"As a young woman, Mary Shelley wrote a story that has universal appeal and mythic power. Robert Romanyshyn helps us apply that powerful vision in our day by offering penetrating questions and a broad scope. I found the writing beautiful and the analysis eye-opening. With help from this enlightening book, Frankenstein still speaks to you and me with humanistic hope." - Thomas Moore, author of Care of the Soul
"In today's world, science is offering us an array of utopian visions of humanity that is able to survive without human bodies, to replace plant and animal food sources with genetically modified versions, to design perfect babies, and to colonize space. Mary Shelley's Frankenstein, created two centuries ago, struggled with similar questions in regard to the role of technology, ethics, and relationships. Victor Frankenstein, the Monster and the Shadows of Technology: The Frankenstein Prophecies invites us into a dialogue about these important questions in regard to contemporary world through evoking not only our historical and social awareness but our own imagination and our very human longings to conquer ourselves and our world, and by doing that to create and to face the Monster(s)." - Oksana Yakushko, PhD, Chair, Clinical Psychology Program, Pacifica Graduate Institute, USA
"C. G. Jung argued that visionary works of art are prophetic, a notion that literary studies also generated in its own way. Although this is a uniquely multidisciplinary work of Jungian arts-based research, Victor Frankenstein, the Monster and the Shadows of Technology: The Frankenstein Prophecies by Robert Romanyshyn contributes to rapidly expanding debates in psychology, ecology, philosophy and literary studies. As a radical, intimate, poetic critique of canonical novel that is central to literary degrees, this book is critical for reading Shelley’s novel as prophetic of climate change, of the crisis in psyche and technology, as anticipating philosophies of the nonhuman, and, above all in this anxiety-ridden 21st century, for finding hope!" – Susan Rowland, Ph.D.; author of Remembering Dionysus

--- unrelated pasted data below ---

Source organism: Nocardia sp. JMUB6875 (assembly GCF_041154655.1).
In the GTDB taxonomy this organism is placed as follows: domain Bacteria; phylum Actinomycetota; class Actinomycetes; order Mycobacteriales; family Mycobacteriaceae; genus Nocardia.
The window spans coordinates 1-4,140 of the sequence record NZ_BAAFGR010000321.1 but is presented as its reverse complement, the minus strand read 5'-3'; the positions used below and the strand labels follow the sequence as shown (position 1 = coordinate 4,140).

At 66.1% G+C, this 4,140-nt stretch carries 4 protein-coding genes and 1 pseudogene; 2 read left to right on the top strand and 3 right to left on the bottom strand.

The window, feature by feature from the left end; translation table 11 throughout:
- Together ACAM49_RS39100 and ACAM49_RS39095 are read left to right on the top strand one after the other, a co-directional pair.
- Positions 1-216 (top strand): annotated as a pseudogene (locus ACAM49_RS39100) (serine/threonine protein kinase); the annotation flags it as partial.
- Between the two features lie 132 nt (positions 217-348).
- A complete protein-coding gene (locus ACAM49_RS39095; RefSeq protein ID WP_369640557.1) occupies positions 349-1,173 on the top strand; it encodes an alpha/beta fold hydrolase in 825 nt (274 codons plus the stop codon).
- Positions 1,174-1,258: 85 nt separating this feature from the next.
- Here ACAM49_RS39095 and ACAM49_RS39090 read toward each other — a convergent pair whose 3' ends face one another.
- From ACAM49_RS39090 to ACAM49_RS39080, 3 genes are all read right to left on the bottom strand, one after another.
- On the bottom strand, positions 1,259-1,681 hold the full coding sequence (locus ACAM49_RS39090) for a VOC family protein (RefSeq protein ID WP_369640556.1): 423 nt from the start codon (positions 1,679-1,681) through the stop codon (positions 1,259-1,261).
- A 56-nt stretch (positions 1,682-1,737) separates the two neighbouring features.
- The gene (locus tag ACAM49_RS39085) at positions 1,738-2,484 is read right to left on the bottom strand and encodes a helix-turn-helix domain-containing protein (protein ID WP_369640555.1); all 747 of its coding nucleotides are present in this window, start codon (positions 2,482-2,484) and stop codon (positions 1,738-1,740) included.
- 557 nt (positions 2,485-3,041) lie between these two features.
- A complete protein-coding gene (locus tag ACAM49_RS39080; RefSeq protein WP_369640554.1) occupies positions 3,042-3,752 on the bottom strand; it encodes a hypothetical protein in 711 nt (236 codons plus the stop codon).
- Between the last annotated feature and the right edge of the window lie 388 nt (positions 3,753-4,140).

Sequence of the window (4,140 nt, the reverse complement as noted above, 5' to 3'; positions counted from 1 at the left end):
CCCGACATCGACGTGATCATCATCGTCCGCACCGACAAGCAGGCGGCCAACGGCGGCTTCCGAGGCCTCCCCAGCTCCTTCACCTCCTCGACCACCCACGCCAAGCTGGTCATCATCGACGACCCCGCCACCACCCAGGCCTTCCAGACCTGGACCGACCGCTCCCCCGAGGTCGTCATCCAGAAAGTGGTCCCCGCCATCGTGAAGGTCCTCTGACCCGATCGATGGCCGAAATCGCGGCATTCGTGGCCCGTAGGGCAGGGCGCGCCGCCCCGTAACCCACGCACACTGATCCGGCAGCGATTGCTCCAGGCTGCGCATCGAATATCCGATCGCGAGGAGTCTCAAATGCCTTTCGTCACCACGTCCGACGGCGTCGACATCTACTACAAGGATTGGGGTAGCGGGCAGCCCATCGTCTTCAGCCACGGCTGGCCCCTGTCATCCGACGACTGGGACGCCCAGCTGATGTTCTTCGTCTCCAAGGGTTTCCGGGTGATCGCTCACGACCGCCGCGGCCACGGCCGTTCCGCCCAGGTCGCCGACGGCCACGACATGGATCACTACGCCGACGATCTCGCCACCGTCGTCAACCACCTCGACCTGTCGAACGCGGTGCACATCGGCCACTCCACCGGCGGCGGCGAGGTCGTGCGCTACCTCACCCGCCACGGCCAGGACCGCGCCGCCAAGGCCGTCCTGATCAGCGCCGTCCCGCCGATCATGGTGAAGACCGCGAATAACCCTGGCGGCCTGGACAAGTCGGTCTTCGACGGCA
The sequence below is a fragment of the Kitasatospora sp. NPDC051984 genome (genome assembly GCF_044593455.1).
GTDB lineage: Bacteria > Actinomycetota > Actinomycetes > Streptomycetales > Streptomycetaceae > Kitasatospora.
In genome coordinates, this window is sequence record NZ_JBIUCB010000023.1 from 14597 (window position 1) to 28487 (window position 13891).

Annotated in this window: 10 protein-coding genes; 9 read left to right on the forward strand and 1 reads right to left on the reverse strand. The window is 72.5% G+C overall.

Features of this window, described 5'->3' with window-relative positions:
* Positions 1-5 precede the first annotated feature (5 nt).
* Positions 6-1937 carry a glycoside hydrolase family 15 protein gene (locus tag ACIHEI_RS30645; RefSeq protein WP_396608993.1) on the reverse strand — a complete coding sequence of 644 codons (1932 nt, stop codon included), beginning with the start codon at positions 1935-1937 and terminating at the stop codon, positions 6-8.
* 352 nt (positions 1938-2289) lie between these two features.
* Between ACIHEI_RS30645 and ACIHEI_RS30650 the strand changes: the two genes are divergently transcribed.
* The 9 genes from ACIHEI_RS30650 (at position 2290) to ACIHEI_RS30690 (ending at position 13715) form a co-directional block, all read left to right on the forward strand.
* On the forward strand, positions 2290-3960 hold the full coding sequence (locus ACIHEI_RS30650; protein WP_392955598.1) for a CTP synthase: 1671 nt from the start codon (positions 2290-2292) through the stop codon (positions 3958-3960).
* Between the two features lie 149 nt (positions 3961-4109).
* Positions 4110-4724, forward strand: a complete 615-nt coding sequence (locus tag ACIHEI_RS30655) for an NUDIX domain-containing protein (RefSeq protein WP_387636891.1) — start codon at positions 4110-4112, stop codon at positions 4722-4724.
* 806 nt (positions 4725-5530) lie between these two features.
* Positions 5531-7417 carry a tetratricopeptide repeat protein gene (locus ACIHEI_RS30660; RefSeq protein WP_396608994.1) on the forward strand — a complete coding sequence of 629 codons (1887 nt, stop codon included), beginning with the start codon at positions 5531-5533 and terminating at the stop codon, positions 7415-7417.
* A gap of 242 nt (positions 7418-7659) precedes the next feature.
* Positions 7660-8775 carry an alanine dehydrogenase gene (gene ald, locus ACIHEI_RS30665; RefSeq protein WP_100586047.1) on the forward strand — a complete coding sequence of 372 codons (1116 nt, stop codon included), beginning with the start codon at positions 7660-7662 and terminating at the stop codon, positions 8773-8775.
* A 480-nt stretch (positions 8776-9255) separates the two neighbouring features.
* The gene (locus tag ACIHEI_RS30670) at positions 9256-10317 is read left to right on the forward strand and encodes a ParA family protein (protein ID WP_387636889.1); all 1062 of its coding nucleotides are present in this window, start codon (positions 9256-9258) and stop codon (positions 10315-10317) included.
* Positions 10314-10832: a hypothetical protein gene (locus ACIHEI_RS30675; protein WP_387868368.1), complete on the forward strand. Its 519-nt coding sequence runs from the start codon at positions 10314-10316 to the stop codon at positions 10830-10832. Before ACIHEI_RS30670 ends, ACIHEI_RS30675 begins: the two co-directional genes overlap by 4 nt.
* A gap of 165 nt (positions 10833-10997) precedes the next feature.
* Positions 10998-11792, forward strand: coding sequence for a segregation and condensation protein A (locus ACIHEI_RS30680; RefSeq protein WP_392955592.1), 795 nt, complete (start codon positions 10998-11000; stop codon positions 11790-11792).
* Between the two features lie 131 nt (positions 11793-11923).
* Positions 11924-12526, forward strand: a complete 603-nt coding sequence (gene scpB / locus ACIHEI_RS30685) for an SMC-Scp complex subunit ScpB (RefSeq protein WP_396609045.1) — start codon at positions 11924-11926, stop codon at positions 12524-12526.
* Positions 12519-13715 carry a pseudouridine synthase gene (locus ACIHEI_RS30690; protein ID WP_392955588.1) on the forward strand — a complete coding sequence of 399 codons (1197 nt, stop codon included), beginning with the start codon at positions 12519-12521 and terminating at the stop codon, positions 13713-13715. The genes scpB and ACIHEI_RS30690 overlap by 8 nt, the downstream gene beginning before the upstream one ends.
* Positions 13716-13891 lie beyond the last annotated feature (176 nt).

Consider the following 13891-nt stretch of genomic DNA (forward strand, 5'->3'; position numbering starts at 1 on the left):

"This long awaited book from Robert Romanyshyn on Mary Shelley’s Frankenstein draws deeply on the story of the Creature who longs for relationship with his creator who sees him only as a devil, unworthy of even a name. Romanyshyn weaves a tender teaching around eight questions when Victor’s Monster, who haunts the margins of his maker’s work, summons us out of the light. His work is an invitation to listen in the frailty of darkness and he shows us how attending to the Monster might transform us sufficiently to give hospitality to what has been exiled and silenced, for want of a name. He not only attends to the untold tale told by the Monster, which carries the prophetic shadow of his maker’s dream to become a new god of creation, he also uncovers seeds of hope that are buried in Mary Shelley’s story. It is a beautiful book so responsive to many of the crises we face today and I warmly welcome it." - Mary Smail, HCPC, UKCP; founder of SoulWorks UK – telling the untold story
Introduction; Question One: Resurrecting the Dead: Is Mary Shelley’s Story a Prophecy of the Dangers of Acting as Gods?; Question Two: The Melting Polar Ice: Is Mary Shelley’s Story a Prophecy of the Dying of Nature?; Question Three: The Monster’s Body: Is Mary Shelley’s Story a Prophecy of the Monster’s Descendants?; Question Four: Out of Africa to the Moon: Is Mary Shelley’s Story a Prophecy of Creating a New Species of Humankind?; Question Five: From Astronauts to Angels in Clouds: Is Mary Shelley’s Story a Prophecy of the Last Generations of Humankind?; Question Six: WWW: Adrift in the Digital World: Is Mary Shelley’s Story a Prophecy of Being Homeless in a Wired, Webbed World?; Question Seven: Who is the Monster? Is Mary Shelley’s Story a Prophecy of a Radical Ethics?; Question Eight: Are there Other Seeds of Hope in Mary Shelley’s Story?; References; Index